Broforce Review (PC)

Free Lives muscles their retro shooter into glorious territory.



Do you like explosions? High fives? Ballistic poultry? Flexing Action films? I’d say you have very specific tastes but you’re in luck. Free Lives has taken the spastic shooting of Contra, added the tight controls of platformers like Super Meat Boy, then made everything destructible. Broforce is a literal blast. Hang on to your biceps and I’ll give you the run down.


The gameplay is pretty simple. Every character is given a weapon and a multitude of deadly foes are unleashed. You can shoot everyone and get to the chopper. For real, that’s about it. The envioronments are completely destructible which adds to the chaos and allows you to get through levels however you choose which ends up being one of the strongest features. The only disappointment are some hidden secrets throughout the map or something to award exploration. This is absent, but whenever you get sad you can always whip a terrorist in the face with Indiana Brones to alleviate your pain.


I expected Broforce to be silly but nothing could have prepared me for what followed. For one, there are somewhere between 20-30 characters you’ll recognize from various action films. Each of these characters have had their name changed to include -bro in it somewhere. Sometimes this works out great (Rambro). Other times not so great (Judge Bro). Don’t worry “Bro” isn’t exclusive to the dudes, but they’re definitely the majority. Every character has a unique set of weapons and moves but there’s a twist. In Broforce you don’t get to pick your character. In order to get extra lives on the level you have to save trapped characters. You can’t tell who you’ll get until you save them so it’s generally a crap shoot whether or not you’ll get stuck with a predominately melee character when you need a ranged. The trouble is you usually need that extra life so that’s how it goes. That sounds like a criticism but for the most part it gave the game a strong variety in what otherwise could have become stale fast. Another incentive is that the more characters you save the more -bros unlock.


Broforce certainly appeals to the Metal Slug crowd, but the campaign is significantly longer than any of the arcade shooters I’ve played through. This isn’t necessarily a good thing as the gameplay can get repetitive, and Broforce was no exception. Broforce gave me the same vibe as the Rampage series where you and your friends will start out excited but as the game keeps going you realize you’re doing the same thing over and over again. While playing Broforce the humor and gameplay were starting to wear on me, but Broforce steps it up and starts to add tons of enemies and variety to the levels at just the right moment. I honestly thought I had the game locked down within an hour or two of playing it, but I’m glad I pushed through and let myself go down the rabbit hole because what followed made Broforce go from a good game to a great game. The first bunch of missions takes you into the war laden jungles you’ve come to expect from a shooter, but all of a sudden I was face to face with xenomorphs, zombies, giant creatures, and more.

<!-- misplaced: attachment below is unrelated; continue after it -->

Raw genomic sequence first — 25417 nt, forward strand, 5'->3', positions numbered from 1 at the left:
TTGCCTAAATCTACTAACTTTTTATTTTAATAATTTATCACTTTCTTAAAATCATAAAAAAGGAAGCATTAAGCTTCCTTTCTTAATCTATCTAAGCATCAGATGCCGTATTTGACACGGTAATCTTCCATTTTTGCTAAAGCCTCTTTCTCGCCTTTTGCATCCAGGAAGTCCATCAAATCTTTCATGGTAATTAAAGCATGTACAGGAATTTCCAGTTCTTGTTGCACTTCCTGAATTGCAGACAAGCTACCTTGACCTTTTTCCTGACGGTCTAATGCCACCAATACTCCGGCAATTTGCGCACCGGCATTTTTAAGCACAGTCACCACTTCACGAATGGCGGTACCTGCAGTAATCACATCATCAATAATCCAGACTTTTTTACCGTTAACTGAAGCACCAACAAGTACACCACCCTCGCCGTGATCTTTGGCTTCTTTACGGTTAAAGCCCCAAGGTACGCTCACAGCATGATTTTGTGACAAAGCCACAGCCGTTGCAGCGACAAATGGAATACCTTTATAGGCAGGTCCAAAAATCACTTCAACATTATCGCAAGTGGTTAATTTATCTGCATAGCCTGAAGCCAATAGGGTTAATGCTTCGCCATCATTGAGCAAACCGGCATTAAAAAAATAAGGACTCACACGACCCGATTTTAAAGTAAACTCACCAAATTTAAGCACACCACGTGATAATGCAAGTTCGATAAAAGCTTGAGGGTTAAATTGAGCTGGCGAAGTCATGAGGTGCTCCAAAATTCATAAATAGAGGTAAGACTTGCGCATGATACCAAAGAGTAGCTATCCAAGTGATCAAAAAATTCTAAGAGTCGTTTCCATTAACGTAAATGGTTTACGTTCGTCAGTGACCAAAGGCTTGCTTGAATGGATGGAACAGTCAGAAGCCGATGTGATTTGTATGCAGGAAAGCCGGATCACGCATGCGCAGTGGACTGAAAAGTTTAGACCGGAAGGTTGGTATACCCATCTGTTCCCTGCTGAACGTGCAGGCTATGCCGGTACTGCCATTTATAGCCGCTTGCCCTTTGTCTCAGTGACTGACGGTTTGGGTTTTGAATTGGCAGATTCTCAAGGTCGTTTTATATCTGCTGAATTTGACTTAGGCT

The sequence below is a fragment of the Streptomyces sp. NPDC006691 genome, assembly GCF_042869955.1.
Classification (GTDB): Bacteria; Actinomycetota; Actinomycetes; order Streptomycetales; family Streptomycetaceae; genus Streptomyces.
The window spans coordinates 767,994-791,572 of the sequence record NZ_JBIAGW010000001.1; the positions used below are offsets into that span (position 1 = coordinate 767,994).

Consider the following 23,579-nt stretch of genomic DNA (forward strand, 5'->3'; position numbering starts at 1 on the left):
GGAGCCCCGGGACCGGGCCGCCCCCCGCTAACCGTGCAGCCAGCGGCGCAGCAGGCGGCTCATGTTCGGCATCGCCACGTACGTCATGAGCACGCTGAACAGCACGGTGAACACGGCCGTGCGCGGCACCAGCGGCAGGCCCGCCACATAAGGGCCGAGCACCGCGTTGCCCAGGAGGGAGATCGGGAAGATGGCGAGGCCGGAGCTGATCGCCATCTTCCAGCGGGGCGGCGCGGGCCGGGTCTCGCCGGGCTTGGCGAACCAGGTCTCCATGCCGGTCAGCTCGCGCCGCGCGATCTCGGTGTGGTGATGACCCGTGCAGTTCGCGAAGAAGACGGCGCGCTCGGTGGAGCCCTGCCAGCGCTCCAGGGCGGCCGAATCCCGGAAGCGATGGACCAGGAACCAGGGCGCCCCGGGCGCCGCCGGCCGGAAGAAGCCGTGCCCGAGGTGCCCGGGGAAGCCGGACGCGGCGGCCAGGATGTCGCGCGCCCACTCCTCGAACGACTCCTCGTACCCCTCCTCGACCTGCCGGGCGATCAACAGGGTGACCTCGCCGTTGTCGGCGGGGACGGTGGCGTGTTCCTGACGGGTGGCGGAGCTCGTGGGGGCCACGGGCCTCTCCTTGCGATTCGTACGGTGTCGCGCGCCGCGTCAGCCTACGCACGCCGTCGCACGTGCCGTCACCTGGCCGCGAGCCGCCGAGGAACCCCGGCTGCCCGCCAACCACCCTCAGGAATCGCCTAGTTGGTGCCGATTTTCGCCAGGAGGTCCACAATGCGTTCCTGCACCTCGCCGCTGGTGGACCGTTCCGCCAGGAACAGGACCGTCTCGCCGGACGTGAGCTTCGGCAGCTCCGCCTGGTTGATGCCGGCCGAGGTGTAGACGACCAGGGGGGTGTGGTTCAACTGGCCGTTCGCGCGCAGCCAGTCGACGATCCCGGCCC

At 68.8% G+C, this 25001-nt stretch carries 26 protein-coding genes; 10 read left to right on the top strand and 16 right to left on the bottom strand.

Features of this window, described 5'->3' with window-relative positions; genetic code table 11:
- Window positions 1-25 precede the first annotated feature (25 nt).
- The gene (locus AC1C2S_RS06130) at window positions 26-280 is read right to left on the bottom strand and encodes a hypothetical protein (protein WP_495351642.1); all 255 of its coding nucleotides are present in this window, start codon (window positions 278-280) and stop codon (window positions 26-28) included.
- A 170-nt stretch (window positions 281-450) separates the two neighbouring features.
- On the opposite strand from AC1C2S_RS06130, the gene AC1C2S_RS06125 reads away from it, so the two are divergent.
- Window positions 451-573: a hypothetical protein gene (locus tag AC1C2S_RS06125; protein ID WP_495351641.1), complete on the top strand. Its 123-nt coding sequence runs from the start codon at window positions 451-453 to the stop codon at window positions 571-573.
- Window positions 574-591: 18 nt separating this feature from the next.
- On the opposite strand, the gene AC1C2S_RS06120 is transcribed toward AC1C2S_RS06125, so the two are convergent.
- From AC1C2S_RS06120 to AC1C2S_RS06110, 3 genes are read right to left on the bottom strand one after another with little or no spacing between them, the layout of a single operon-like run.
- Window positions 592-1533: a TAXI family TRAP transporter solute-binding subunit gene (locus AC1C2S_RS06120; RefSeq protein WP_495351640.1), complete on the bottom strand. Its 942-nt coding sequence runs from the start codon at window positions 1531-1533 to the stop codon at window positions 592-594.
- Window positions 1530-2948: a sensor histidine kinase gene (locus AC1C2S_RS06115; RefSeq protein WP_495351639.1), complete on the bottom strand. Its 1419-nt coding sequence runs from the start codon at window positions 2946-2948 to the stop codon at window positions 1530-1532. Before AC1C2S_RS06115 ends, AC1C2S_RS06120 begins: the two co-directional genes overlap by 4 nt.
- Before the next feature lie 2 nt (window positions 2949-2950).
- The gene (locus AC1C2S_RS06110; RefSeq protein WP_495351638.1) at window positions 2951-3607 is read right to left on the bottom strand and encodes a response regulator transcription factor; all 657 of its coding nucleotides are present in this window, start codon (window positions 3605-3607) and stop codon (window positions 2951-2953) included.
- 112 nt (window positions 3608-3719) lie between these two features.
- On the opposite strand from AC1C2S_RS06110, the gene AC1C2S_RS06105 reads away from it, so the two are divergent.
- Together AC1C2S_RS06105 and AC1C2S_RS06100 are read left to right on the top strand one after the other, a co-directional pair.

Like I mentioned earlier, you have no control over which Bro you’re wreaking havoc with and some gamers may think that’s an odd choice. There are certainly Bros that are overpowered for specific areas and others that have no business fighting at all. Early on there were bosses I finished in under a minute because I ended up with a Bro that could annihilate, but this wasn’t always the case. During the final multitude of bosses, (be prepared, Broforce is the Return of the King ending of last boss fights) I would end up with meelee focused bros that were almost hopeless to use against the boss. The game offers enough variety that it keeps things interesting, but I didn’t even want to attempt the hardcore mode where every Bro only lives once.


The simplest way to describe Broforce is a light-hearted and borderline offensive button masher. Its tongue-in-cheek flag waving and appeal to stupidity will make you smile like a doofus while flexing your non-existent muscles. Broforce is highly recommended plus it has a power metal theme that makes you want to invade a country in the name of freedom. Seriously, listen to the theme song. Now. Gathering your troops and blowing shit up hasn’t been this fun in a long time. Play Broforce for yourself. Play it for America.

Final Verdict: 4.5/5


Available on: PC (reviewed), Mac, PS4 ; Publisher: Devolver Digital ; Developer: Free Lives Games ; Players: 1; Release Date: October 15, 2015 ; MSRP: $14.99

Full disclosure: This review is based on a review code provided by Broforce’s publisher Devolver Digital


Alex loves all sorts of gaming from the tabletop to tv screen. When he isn't playing games he helps produce content for a little software company. He currently resides in Chicago, IL with his girlfriend and two dogs.

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